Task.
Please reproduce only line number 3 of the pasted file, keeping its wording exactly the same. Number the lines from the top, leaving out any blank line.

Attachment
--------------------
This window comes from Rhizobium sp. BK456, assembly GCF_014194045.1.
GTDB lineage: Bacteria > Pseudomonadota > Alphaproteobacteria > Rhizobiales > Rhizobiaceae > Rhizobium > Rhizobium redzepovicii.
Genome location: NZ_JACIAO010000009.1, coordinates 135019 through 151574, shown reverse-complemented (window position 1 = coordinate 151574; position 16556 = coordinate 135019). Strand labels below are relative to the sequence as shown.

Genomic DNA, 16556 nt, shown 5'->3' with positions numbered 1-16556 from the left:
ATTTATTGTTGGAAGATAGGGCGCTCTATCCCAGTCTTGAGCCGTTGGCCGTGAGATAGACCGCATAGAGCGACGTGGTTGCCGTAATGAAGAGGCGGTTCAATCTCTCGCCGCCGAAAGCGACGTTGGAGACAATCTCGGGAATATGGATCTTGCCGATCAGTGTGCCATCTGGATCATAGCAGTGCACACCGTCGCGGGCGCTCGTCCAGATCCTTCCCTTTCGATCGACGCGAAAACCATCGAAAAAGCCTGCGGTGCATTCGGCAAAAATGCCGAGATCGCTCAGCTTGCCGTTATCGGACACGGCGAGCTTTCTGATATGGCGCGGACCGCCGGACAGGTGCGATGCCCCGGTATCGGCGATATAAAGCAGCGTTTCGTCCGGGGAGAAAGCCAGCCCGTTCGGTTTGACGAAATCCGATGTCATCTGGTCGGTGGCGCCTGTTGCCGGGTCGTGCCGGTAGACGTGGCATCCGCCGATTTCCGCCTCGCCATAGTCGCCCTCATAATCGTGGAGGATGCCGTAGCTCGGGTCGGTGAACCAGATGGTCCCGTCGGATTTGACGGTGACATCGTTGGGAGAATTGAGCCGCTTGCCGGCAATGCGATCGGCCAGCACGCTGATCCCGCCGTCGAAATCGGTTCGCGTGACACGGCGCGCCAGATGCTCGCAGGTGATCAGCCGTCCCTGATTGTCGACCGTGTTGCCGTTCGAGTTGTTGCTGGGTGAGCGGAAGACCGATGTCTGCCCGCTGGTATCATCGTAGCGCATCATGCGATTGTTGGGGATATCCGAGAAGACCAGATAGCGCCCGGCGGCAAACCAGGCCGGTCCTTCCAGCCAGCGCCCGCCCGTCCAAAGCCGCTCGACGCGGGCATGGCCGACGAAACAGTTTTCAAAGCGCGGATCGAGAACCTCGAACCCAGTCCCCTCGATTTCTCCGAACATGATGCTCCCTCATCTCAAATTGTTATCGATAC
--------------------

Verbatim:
Genome location: NZ_JACIAO010000009.1, coordinates 135019 through 151574, shown reverse-complemented (window position 1 = coordinate 151574; position 16556 = coordinate 135019). Strand labels below are relative to the sequence as shown.